Jon
10-25-2012, 10:22 PM
We heat our commercial duck houses with coal stoves. Amish contract producers. I love the heat they make and with the hopper 4 stoves can keep a 100 x 50 ft area over 90 degrees on just 30# each for over 8 hours. Define talk have to go with anthracite coal it burns cleaner than bituminous coal and has more btu/ pound. Chimney draft and damper settings are key to get the most out of the coal and make it burn almost to complete ash. We can get it by the semi load for roughly 220/ton. So 25 ton load makes 5500$ for alot of coal. That is enough to run one 50x400 duck barn and amish house for about a year and ahalf with an average winter! When I build my house a coal stove is definitely being installed

MotherCharlotte
10-26-2012, 01:15 PM
Wow. This might make me look dumb, but I had no idea you could even still buy coal for such purposes. Like Annie, I have never seen coal before, nor have I ever heard of anyone today using it before I read this thread. Thanks for the education, Plowpoint.

I have a question, though: If coal is so great and burns so well, why is it that pretty much all homes that used to have a coal furnace (such as my own 100 year old house) had them removed? Was it because they were using the "dirty" kind of coal that made black smoke? Or did coal become too expensive at some point?

chrisser
10-26-2012, 01:30 PM
Wow. This might make me look dumb, but I had no idea you could even still buy coal for such purposes. Like Annie, I have never seen coal before, nor have I ever heard of anyone today using it before I read this thread. Thanks for the education, Plowpoint.

I have a question, though: If coal is so great and burns so well, why is it that pretty much all homes that used to have a coal furnace (such as my own 100 year old house) had them removed? Was it because they were using the "dirty" kind of coal that made black smoke? Or did coal become too expensive at some point?

I could be wrong, but I believe a lot of it boils down to convenience.

Liquid/gas fuels are very easy to regulate. When you burn heating oil, natural gas or propane, nobody has to intervene other than keeping the tank full.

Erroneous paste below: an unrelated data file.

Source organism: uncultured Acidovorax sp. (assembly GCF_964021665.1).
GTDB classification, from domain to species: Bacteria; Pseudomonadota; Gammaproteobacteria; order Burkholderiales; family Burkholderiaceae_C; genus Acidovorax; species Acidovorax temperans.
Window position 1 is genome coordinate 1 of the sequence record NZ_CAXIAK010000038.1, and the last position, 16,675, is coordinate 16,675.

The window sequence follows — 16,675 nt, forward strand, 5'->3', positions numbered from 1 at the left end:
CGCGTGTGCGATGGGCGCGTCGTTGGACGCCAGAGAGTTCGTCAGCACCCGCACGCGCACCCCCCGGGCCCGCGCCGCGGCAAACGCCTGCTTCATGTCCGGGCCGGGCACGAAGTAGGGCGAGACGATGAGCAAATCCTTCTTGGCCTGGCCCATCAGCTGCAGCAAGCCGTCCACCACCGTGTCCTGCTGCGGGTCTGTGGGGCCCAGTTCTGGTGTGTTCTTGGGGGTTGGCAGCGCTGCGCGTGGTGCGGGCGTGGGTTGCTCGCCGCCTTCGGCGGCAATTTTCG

While there are/were some automated coal feeders, most coal furnaces required somebody to shovel the stuff and periodically tend the flame - much like a wood furnace. You couldn't leave the house for days at a time without worrying about the pipes freezing or coming home to an icebox (or both).

Electric heat is even easier unless you're making your own power.

Then there's the indoor/outdoor pollution aspect. Coal tends to make a lot of dust that gets tracked around the house and in the air. In many cases, homeowners were sharing their living space with their fuel, at least to a degree. The smoke is often acrid, especially when not tended properly or if the winds are unfavorable. I presume the chimneys need maintenance as with wood.

Compare that to something like natural gas which is cheap, clean burning, clean to use, no on site storage required, very little maintenance and the heat comes on whether you're home or not. You can understand why people switched, especially in urban areas with a natural gas infrastructure, which in a lot of places was already in place for lighting before electricity took off.

Plowpoint
10-26-2012, 11:10 PM
Chrisser has pretty much got it right...with natural gas, propane and oil, you can just set the thermostat and the built in controls do all the rest. With coal, there is a knack to it, and each type of stove, home and make and model is different, and there is a definite learning curve to burning coal.

The old stoves were also pretty inefficient....big behemoths that took up a lot of space and burned a lot of coal. When people think of coal, that is what they think of, big monsters that sat in their Grandparents old house. But they are not like that today. In fact for a lot of people, rather then buying pallet stoves, they would save more money if they put in coal stoves, with the same features and ease of use.

Coal availability differs too, but if you live in the snow belt, you can bet it can be bought pretty readily. Here in Maine we can buy coal at Walmart, just like in many places you can buy pellets at Walmart...

But where Chrisser was not quite right was the soot. When people think of coal, they think of that, but the coal you use for heating a home is not soft coal, but hard coal...called anthracite, and it is like hard black rocks. It does not track in the house at all and certainly far less messy then firewood.

Also there is no maintenance issues. You do need a proper draft, BUT coal has one great feature...it has no creosote so you can never have a chimney fire.